Inga Simpson’s Nest resonates with an infectious appreciation of nature that is becoming her trademark

One of my favourite books of 2013 was Mr Wigg by Inga Simpson, a gentle fable aboutnest loss and family set in the stone-fruit heart of rural Australia. It was Simpson’s debut novel so it was with a mixture of anticipation and some trepidation (was Mr Wigg a quirky, one-off success?) that I read her follow-up, Nest, recently released.

Sticking with what she obviously knows intimately Nest is again set in rural Australia. Jen, an artist and teacher, has been drawn back to her roots and bought a remote, dilapidated house deep in the forest near the small town where she grew up. For days on end, the only human she sees is Henry, a local schoolboy who she is tutoring in sketching and art. Whilst welcoming his cheerfulness and haphazard enthusiasm, solitude for Jen is no hardship. The native birds, her “forest orchestra” are the most welcome and intimate of neighbours infiltrating every part of her day, gradually reinvigorating and inspiring her own art. The noisy, vibrant, dense embrace of the forest is her security blanket.

Then one day Henry tells her that a young girl from his class is missing, disappeared as she made her way home from school the previous day. A media circus has descended. The small community closes ranks but suspicion swirls around. And some memories run deep, skipping back over the decades when the town was rocked by another mysterious disappearance and Jen lost both her father and Michael, her best friend.

As with Mr Wigg Simpson has again put her finger on the pulse of a small community facing sorrow and change yet sustained by its intrinsic resilience. And when she is writing of the Bush itself, as living, breathing organism, and particularly the birds, there is a joy and passion that is immensely satisfying.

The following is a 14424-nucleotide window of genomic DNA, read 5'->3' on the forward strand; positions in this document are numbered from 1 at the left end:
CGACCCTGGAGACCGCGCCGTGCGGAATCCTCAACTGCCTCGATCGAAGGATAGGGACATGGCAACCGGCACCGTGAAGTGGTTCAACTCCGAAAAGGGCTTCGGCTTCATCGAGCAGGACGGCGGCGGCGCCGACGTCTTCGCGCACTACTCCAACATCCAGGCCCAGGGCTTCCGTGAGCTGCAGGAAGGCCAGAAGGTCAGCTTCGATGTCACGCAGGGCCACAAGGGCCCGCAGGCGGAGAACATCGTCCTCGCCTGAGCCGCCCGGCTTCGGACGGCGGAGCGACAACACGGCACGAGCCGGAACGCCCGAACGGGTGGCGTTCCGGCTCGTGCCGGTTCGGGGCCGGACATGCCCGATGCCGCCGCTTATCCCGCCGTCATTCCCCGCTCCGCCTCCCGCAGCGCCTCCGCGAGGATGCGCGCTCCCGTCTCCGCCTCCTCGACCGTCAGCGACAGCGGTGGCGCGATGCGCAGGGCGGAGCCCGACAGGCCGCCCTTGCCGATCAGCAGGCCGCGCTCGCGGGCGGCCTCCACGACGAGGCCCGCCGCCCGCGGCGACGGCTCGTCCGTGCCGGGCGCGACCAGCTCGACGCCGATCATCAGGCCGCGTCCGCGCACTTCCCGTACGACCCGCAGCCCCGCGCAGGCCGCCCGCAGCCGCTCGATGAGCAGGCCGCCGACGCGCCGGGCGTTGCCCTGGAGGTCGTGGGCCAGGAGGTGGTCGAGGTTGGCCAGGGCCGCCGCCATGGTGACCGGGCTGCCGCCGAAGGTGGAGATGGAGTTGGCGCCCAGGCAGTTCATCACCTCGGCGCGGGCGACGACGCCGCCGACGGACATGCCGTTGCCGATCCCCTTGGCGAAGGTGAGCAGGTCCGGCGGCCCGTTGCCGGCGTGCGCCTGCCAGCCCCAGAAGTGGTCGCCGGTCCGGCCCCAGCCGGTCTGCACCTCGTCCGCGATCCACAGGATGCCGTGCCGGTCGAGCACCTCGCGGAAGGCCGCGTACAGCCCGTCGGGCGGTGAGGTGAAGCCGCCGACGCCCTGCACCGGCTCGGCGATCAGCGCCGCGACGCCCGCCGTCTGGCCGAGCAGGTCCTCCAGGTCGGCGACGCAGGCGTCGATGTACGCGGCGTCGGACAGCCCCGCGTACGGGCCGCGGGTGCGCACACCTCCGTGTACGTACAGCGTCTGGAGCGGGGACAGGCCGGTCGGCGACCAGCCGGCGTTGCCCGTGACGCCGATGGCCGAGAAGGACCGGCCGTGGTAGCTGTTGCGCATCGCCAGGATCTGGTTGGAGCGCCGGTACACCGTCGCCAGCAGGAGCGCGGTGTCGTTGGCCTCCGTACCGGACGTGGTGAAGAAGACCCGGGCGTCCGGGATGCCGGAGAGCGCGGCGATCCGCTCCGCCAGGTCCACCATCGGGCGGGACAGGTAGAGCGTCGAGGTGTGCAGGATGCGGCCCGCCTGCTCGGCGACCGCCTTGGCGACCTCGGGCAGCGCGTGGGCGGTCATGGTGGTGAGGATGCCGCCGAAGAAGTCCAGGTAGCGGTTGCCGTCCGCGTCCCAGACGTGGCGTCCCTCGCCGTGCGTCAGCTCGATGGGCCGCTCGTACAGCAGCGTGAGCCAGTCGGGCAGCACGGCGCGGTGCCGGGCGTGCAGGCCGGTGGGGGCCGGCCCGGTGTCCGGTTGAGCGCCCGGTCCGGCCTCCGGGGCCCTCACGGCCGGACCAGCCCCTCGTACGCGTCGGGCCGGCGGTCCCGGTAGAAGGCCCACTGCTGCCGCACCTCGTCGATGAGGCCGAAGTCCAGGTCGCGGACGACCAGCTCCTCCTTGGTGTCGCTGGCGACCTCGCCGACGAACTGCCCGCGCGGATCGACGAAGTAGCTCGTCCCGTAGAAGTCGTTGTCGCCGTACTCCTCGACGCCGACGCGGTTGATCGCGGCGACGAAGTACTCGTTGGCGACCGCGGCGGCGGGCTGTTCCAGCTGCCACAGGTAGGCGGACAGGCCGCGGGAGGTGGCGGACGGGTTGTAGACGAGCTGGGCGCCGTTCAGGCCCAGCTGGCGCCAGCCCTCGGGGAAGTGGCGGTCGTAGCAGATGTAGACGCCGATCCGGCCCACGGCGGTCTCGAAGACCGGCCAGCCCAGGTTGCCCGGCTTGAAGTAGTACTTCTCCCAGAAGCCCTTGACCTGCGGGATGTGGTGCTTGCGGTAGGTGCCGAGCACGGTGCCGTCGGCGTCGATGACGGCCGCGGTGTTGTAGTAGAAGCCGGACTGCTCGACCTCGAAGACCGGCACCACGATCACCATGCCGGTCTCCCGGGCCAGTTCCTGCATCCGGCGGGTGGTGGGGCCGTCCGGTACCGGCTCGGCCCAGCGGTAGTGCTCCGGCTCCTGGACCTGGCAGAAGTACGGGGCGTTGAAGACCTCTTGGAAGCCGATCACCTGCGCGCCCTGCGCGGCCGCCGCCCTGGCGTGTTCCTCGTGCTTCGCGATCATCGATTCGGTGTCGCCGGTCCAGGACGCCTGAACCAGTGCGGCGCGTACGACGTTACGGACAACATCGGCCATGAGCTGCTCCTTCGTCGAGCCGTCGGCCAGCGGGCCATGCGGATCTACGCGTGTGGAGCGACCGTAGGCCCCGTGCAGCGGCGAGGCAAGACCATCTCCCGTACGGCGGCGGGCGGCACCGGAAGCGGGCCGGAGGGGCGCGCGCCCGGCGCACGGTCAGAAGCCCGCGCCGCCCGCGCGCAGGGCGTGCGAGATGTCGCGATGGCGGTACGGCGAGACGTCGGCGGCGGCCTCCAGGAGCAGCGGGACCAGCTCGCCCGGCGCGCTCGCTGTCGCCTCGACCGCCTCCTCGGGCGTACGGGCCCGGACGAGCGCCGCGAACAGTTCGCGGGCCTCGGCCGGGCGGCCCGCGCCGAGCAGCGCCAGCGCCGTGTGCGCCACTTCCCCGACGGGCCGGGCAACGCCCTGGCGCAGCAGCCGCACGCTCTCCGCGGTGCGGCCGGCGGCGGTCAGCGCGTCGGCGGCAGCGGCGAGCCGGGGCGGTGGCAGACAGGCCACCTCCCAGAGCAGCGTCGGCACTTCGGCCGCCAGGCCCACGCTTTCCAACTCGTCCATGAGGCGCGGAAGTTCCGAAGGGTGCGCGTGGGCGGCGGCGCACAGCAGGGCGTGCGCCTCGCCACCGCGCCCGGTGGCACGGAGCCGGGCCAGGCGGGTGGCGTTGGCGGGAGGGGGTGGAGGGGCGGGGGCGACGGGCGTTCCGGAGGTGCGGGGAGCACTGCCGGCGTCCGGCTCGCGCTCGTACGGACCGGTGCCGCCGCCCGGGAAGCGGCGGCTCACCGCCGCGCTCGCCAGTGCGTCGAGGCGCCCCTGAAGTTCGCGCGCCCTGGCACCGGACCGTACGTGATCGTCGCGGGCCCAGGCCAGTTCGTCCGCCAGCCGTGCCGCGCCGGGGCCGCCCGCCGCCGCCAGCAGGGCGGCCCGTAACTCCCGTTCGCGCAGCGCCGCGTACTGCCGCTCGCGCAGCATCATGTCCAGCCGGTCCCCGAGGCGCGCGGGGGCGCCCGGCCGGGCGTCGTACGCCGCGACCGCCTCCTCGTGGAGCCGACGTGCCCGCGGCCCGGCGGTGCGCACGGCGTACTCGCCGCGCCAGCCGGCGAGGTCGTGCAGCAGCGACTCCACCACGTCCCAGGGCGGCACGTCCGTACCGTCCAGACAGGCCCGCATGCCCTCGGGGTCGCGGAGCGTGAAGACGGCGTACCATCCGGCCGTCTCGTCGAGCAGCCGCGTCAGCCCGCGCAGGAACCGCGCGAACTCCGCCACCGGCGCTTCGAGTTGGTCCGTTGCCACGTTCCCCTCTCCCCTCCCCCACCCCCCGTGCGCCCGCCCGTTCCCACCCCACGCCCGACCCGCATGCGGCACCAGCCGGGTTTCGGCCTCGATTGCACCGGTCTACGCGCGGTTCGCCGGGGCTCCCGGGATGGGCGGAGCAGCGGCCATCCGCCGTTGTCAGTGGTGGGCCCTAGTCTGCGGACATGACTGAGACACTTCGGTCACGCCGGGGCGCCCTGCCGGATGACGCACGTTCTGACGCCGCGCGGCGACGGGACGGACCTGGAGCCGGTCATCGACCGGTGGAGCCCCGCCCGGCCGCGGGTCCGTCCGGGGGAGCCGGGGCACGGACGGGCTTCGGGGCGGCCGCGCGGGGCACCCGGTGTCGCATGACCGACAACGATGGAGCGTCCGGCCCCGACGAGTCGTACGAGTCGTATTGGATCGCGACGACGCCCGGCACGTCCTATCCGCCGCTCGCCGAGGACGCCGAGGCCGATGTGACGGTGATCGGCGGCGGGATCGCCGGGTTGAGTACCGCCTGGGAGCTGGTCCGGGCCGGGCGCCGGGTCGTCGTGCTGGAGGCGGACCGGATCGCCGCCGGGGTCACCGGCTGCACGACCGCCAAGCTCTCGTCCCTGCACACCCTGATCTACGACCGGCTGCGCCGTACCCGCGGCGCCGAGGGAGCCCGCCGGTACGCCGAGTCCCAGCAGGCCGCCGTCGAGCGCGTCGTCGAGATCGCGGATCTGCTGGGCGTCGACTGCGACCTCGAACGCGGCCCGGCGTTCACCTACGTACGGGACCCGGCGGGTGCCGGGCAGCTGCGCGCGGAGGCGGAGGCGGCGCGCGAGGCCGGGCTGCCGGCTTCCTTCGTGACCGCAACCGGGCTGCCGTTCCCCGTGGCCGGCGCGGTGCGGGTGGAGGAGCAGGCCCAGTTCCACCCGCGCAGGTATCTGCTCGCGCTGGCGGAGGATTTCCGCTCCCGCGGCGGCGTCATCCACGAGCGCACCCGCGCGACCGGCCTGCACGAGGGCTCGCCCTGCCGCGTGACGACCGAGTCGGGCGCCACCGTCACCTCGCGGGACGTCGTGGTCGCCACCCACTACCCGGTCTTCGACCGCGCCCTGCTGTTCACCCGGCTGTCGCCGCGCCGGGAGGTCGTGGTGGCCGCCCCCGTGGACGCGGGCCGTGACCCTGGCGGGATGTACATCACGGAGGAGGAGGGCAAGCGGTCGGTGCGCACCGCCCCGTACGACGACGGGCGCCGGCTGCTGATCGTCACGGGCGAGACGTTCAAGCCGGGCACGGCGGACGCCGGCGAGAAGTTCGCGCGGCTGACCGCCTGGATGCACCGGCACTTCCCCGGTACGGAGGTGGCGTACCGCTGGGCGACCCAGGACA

“… there was still something satisfying about living in a place where you could still be cut off from the world… the trees gathered round, their trunks a steady grey-brown. Sometimes she suspected they shuffled closer during the night, just an inch or so, rearranging their roots around rocks and soil. In the morning sun, shafting down from the ridge, their new leaves were luminous, as if emitting a green light of their own. The robins made the most of it, their chests and rumps flashing a complementary yellow as they darted for insects.”

In Nest, Simpson has introduced an edgier undercurrent whilst retaining the beautiful intensity of nature that is becoming her hallmark. I am looking forward to her next novel with anticipation. No trepidation this time.

Nest by Inga Simpson is published by Hachette Australia.  Hear her speaking recently  about Nest on the ABC’s Books and Arts Daily.


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